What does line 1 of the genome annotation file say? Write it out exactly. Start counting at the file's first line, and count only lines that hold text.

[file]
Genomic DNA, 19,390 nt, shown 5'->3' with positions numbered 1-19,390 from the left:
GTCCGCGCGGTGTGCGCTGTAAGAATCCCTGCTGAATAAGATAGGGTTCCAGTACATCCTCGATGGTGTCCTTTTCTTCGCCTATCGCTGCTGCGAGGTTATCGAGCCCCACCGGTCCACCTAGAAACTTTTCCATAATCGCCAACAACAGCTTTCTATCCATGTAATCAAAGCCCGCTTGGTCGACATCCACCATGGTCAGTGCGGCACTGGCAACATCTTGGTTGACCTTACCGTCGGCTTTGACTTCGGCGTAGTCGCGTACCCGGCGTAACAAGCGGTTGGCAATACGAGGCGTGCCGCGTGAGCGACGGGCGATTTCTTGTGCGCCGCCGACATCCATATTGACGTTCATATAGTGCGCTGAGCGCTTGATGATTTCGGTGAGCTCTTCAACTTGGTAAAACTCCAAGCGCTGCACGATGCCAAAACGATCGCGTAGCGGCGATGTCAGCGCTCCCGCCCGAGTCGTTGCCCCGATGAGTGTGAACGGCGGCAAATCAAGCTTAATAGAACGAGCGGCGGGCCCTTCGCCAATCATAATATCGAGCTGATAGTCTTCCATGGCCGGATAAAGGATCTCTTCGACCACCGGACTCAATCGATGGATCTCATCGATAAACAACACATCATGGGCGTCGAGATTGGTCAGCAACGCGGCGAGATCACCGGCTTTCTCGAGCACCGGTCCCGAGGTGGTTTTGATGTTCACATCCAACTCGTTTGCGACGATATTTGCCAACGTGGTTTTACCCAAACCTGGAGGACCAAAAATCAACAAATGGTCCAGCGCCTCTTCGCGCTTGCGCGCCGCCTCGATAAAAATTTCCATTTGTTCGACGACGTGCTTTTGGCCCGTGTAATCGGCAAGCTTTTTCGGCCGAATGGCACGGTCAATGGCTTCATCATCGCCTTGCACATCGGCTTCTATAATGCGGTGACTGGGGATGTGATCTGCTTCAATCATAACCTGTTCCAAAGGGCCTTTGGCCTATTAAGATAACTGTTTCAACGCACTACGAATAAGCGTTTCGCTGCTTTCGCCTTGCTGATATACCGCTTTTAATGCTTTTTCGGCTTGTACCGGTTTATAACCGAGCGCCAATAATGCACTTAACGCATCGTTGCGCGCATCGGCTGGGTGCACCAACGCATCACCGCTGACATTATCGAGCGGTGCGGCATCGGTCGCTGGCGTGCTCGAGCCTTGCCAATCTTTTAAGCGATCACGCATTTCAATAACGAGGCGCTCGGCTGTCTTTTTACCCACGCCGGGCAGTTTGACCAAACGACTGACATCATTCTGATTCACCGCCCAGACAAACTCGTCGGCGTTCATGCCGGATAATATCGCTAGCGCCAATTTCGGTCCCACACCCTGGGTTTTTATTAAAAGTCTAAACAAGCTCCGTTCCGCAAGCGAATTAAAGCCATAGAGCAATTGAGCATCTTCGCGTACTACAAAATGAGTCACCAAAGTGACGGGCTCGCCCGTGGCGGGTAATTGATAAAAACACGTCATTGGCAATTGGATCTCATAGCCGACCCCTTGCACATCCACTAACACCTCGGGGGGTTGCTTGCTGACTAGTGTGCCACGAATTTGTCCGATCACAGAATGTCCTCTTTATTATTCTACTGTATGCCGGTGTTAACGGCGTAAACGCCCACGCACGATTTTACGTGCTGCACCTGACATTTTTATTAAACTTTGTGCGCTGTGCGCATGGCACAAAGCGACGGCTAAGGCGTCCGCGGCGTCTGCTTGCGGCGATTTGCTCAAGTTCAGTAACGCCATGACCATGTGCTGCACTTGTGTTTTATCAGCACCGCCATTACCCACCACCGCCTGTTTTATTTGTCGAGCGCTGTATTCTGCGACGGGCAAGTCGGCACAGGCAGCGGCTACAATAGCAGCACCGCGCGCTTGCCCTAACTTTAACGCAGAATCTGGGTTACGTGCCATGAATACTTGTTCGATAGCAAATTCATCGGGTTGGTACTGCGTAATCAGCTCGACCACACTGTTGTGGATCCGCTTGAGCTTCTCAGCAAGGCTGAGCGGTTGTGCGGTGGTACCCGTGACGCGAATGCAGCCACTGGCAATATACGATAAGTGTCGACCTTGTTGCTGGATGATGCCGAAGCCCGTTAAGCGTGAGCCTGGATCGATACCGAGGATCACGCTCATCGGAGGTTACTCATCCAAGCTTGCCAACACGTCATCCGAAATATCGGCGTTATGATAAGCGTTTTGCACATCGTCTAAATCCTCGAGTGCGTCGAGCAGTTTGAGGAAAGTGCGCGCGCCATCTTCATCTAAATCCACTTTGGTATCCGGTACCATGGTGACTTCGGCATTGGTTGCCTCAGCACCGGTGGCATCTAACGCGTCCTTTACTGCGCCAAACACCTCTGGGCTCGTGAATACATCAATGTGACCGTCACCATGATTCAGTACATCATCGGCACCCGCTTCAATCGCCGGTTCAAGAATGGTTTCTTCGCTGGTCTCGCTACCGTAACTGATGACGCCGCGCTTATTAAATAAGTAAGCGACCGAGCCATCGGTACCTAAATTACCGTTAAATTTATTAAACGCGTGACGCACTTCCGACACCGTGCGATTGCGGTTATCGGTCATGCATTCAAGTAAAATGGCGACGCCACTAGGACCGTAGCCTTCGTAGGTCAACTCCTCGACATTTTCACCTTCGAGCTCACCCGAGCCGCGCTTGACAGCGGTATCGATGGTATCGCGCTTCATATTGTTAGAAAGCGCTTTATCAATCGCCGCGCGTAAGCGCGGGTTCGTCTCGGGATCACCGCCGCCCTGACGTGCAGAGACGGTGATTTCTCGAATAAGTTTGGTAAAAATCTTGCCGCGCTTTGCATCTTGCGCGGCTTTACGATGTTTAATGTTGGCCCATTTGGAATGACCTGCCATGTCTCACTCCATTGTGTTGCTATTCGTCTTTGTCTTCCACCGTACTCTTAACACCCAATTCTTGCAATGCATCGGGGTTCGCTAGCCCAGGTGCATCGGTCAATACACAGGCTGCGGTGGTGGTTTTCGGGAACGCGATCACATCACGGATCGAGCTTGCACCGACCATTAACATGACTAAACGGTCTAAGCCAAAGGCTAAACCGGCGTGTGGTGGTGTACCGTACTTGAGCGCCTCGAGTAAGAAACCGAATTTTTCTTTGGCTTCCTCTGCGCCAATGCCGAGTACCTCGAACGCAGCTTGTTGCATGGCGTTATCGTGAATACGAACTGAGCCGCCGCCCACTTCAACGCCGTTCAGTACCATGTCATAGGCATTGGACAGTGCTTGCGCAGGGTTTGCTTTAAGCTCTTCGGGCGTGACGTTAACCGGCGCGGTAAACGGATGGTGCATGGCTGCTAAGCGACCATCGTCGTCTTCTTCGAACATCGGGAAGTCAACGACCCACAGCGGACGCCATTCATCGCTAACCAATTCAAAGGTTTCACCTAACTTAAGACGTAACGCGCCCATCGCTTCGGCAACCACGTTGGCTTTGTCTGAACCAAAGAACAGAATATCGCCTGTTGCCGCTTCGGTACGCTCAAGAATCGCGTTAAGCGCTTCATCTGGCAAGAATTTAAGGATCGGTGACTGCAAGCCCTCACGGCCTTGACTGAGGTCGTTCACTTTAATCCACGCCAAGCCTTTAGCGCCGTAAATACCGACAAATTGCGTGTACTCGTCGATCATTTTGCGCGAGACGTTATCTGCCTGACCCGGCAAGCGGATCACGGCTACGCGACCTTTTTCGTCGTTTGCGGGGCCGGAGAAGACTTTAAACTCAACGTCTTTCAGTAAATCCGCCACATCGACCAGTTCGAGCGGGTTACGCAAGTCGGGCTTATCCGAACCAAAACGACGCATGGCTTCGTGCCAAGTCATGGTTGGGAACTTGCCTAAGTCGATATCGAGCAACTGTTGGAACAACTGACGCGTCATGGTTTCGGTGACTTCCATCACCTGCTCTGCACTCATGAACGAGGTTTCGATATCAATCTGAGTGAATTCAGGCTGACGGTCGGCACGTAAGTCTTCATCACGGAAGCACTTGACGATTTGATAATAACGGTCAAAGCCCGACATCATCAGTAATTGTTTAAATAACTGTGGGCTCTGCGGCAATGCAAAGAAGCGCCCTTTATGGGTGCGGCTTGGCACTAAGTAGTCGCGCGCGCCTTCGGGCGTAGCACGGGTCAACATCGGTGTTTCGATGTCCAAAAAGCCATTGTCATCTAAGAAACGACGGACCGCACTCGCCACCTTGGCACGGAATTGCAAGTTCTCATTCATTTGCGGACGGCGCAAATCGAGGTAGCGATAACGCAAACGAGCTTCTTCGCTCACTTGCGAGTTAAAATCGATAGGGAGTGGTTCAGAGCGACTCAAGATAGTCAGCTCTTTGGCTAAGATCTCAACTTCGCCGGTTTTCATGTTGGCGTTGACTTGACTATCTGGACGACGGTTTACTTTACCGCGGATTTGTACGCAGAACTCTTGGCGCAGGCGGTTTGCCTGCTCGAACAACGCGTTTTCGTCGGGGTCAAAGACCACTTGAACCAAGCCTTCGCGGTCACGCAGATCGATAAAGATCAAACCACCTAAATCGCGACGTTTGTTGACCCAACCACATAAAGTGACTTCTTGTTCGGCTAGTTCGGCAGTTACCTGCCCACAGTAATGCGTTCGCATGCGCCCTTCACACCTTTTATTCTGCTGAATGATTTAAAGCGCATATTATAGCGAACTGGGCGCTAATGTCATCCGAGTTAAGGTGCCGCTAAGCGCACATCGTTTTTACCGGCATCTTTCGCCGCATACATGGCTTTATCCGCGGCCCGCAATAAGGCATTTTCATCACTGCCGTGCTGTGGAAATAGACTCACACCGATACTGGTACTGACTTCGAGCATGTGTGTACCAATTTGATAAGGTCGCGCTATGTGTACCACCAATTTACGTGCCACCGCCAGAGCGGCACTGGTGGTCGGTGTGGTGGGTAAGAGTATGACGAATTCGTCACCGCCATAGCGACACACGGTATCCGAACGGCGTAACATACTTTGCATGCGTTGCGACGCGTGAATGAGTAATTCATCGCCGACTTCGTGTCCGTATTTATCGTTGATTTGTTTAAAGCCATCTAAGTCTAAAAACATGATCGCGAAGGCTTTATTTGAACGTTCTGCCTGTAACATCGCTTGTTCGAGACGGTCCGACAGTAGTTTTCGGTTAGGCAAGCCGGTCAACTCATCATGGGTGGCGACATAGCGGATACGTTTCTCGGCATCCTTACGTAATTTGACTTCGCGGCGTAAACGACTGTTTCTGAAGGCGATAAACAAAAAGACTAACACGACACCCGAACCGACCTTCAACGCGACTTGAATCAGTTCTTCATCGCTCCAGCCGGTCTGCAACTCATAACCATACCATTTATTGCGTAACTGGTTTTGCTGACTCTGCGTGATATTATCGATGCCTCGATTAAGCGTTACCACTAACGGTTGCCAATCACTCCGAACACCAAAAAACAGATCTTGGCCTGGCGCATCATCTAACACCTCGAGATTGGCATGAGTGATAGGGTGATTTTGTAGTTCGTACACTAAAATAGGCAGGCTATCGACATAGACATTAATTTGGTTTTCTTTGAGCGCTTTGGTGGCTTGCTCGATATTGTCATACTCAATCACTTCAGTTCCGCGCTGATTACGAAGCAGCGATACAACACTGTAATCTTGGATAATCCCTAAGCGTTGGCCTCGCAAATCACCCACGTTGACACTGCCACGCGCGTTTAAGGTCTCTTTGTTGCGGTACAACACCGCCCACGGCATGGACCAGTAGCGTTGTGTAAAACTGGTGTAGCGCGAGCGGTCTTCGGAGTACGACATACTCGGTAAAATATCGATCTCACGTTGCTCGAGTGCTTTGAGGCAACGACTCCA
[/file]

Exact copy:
Genomic DNA, 19,390 nt, shown 5'->3' with positions numbered 1-19,390 from the left: